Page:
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Building the open road: The NREN as test-bed for the national public network (RFC1259)

IP.com Disclosure Number: IPCOM000002076D
Original Publication Date: 1991-Sep-01
Included in the Prior Art Database: 2000-Sep-12
Document File: 19 page(s) / 58K

Publishing Venue

Internet Society Requests For Comment (RFCs)

Related People

M. Kapor: AUTHOR

Abstract

A debate has begun about the future of America's communications infrastructure. At stake is the future of the web of information links organically evolving from computer and telephone systems. By the end of the next decade, these links will connect nearly all homes and businesses in the U.S. They will serve as the main channels for commerce, learning, education, and entertainment in our society. The new information infrastructure will not be created in a single step: neither by a massive infusion of public funds, nor with the private capital of a few tycoons, such as those who built the railroads. Rather the national, public broadband digital network will emerge from the "convergence" of the public telephone network, the cable television distribution system, and other networks such as the Internet.

This text was extracted from a ASCII Text document.
This is the abbreviated version, containing approximately 5% of the total text.

Network Working Group M. Kapor

Request for Comments: 1259 Electronic Frontier Foundation

September 1991

Building The Open Road:

The NREN As Test-Bed For The National Public Network

Status of this Memo

This memo provides information for the Internet community. It does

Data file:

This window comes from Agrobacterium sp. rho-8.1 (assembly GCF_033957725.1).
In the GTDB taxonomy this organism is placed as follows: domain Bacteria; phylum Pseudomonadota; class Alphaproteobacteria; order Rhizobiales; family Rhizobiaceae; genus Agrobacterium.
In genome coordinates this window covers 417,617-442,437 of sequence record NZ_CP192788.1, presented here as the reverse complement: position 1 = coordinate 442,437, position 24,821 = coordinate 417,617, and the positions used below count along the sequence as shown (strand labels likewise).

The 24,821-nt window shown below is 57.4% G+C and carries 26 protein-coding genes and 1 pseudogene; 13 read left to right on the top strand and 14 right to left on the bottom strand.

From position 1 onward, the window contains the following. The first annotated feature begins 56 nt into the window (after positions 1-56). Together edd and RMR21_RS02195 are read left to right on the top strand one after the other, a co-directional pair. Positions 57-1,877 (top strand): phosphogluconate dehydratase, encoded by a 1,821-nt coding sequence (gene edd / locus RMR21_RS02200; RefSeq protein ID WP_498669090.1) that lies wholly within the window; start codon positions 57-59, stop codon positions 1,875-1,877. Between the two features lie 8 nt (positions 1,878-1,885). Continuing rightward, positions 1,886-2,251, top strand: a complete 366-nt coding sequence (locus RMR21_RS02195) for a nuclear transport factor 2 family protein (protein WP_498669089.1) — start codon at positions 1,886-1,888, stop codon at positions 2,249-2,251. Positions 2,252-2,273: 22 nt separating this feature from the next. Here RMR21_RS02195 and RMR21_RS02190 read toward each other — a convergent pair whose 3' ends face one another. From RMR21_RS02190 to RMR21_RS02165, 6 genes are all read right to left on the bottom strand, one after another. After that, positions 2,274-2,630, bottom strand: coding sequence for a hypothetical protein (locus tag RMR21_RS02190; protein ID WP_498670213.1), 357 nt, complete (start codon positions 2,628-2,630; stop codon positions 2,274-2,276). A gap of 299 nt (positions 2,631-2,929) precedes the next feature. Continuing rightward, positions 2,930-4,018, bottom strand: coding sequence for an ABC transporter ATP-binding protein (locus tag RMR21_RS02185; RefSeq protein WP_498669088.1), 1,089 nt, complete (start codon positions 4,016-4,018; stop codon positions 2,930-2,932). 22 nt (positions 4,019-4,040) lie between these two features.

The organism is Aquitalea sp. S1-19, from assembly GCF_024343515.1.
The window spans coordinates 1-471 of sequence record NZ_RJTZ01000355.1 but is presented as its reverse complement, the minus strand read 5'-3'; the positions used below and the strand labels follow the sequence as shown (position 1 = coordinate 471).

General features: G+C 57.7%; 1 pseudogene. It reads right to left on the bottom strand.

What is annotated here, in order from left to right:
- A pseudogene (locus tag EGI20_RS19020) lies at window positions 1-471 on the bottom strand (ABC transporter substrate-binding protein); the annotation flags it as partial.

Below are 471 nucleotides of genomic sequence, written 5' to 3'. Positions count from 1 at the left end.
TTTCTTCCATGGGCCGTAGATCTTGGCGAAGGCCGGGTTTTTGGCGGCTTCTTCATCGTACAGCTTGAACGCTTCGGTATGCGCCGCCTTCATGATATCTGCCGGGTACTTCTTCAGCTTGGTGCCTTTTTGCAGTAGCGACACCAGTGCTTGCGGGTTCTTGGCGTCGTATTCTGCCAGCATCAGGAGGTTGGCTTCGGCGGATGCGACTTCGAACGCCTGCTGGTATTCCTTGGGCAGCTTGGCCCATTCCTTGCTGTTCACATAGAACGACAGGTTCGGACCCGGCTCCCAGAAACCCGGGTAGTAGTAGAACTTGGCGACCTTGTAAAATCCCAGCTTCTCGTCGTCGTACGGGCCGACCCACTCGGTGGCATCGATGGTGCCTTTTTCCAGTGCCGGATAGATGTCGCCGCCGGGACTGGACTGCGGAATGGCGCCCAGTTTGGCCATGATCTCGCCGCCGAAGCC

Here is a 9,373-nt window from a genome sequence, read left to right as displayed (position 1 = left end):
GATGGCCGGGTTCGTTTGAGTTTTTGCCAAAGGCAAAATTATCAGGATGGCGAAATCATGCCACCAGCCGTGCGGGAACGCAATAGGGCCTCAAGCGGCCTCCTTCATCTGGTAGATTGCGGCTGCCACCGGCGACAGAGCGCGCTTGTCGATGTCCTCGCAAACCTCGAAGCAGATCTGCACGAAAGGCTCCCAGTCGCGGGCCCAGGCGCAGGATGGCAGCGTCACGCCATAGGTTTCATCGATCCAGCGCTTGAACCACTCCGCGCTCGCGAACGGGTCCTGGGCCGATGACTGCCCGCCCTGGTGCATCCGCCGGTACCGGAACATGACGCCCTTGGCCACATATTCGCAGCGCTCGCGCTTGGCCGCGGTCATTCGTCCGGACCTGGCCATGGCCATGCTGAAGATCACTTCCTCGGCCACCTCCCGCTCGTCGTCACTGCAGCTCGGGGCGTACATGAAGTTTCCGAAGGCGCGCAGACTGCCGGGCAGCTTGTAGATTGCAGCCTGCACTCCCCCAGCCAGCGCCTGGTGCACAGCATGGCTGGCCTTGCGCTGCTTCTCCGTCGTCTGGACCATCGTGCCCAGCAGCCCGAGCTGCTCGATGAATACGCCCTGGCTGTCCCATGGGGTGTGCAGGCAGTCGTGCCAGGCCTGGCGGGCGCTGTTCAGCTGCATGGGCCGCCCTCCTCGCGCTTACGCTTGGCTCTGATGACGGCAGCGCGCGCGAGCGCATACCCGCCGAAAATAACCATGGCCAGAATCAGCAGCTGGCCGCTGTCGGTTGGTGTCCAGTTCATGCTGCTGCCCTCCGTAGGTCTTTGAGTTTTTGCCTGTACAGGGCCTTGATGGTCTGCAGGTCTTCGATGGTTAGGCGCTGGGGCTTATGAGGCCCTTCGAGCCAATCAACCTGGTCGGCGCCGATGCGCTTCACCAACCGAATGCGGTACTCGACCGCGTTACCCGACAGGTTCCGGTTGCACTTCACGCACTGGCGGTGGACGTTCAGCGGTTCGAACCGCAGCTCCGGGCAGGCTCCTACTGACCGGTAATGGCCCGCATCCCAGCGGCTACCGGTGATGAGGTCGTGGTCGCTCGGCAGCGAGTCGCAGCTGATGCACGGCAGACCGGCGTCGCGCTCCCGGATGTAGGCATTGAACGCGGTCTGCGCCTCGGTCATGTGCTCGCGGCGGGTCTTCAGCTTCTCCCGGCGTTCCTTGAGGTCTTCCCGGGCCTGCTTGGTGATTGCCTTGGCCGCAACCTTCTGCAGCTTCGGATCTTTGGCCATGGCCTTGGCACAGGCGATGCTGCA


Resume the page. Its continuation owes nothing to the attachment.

not specify an Internet standard. Distribution of this memo is

unlimited.

Introduction

A debate has begun about the future of America's communications

infrastructure. At stake is the future of the web of information

links organically evolving from computer and telephone systems. By

the end of the next decade, these links will connect nearly all homes

and businesses in the U.S. They will serve as the main channels for

commerce, learning, education, and entertainment in our society. The

new information infrastructure will not be created in a single step:

neither by a massive infusion of public funds, nor with the private

capital of a few tycoons, such as those who built the railroads.

Rather the national, public broadband digital network will emerge

from the "convergence" of the public telephone network, the cable

television distribution system, and other networks such as the

Internet.

The United States Congress is now taking a critical step toward what

I call the National Public Network, with its authorization of the

National Research and Education Network (NREN, pronounced "en-ren").

Not only will the NREN meet the computer and communication needs of

scientists, researchers, and educators, but also, if properly

implemented, it could demonstrate how a broadband network can be used

in the future. As policy makers debate the role of the public

telephone and other existing information networks in the nation's

information infrastructure, the NREN can serve as a working test-bed

for new technologies, applications, and governing policies that will

ultimately shape the larger national network. Congress has indicated

its intention that the NREN

would provide American researchers and educators with the computer

and information resources they need, while demonstrating how

advanced computer, high speed networks, and electronic databases

can improve the national information infrastructure for use by all

Americans. (1)

As currently envisioned, the NREN

would connect more than one million people at more than one

thousand colleges, universities, laboratories, and hospitals

throughout the country, giving them access to computing power and

information -- resources unavailable anywhere today -- and making

possible the rapid proliferation of a truly nationwide, ubiquitous

network... (2)

The combined demand of these users would develop innovative new

services and further stimulate demand for existing network

applications. Library informat...